South Africa's world champion Caster Semenya produced the fifth fastest 800 metres time in history to win in grand sytle this evening - in a new world leading time of 1:55.45. But that's not the only story.
The 18-year old middle distance sensation is at the centre of an inquiry over concerns raised about whether she is male or female. Most of these so-called concerns stem from Australia and Europeans.
One BBC commentator in Berlin even had the audacity to claim on air that "the background of African athletes are always questionable", and then went on to ask the opinion of bronze medallist Jenny Meadows.
Shame on him for saying that, but I know that we Africans would no longer sit back and take such ignorant smear any longer. Worse was said last year when Kenyan Pamela Jelimo came onto the scene. I heard many fellow journalists from Europe wondered why she looked so masculine.
Back to the furore over this young lady. False reports from Australia, The Sydney Morning Herald, even claimed authorities have insisted that gender tests be conducted on the 18-year-old. However, her coach, University of Pretoria trainer Michael Feme, says as far as he is concerned Semenya’s gender is not in doubt.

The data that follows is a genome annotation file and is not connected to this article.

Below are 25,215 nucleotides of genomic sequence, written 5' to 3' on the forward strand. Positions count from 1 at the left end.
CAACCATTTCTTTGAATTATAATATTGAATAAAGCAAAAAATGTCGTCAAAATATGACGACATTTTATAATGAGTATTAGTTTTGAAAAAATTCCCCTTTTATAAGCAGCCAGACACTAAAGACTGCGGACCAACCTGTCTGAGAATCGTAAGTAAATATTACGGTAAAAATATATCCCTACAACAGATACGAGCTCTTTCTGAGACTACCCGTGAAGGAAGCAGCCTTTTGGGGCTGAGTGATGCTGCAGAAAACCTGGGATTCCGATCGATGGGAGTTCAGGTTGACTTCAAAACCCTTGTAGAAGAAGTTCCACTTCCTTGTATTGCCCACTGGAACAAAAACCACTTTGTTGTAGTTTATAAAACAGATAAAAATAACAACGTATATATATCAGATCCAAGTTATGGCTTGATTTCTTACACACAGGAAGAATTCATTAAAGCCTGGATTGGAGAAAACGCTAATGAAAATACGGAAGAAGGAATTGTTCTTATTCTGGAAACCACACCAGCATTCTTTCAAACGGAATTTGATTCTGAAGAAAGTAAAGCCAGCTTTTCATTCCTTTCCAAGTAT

Team South Africa’s Phiwe Mlangeni Tsholetsane says the reports are off the mark. “There’s totally no truth about it. There’s not even a concern from the fellow competitors of the 800m about Castor. I want to confirm that there is no such thing," Tsholetsane.
Feme said they understand why people will ask questions because she looks like a man and the authorities are welcome to do what they have to do to find this out for themselves.
He also mentioned a recent incident when he and Semenya stopped at a petrol station in Cape Town and she was barred from entering the ladies' toilets by the petrol attendants because they were convinced she was male.
"Caster just laughed and asked if they would like her to take off her pants to show them she was a woman."
Feme also says the authorities are welcome to do what they have to do to find this out for themselves. "On my side, they must carry on. They must do what they think is good for them, if they don’t believe some of the things," he said.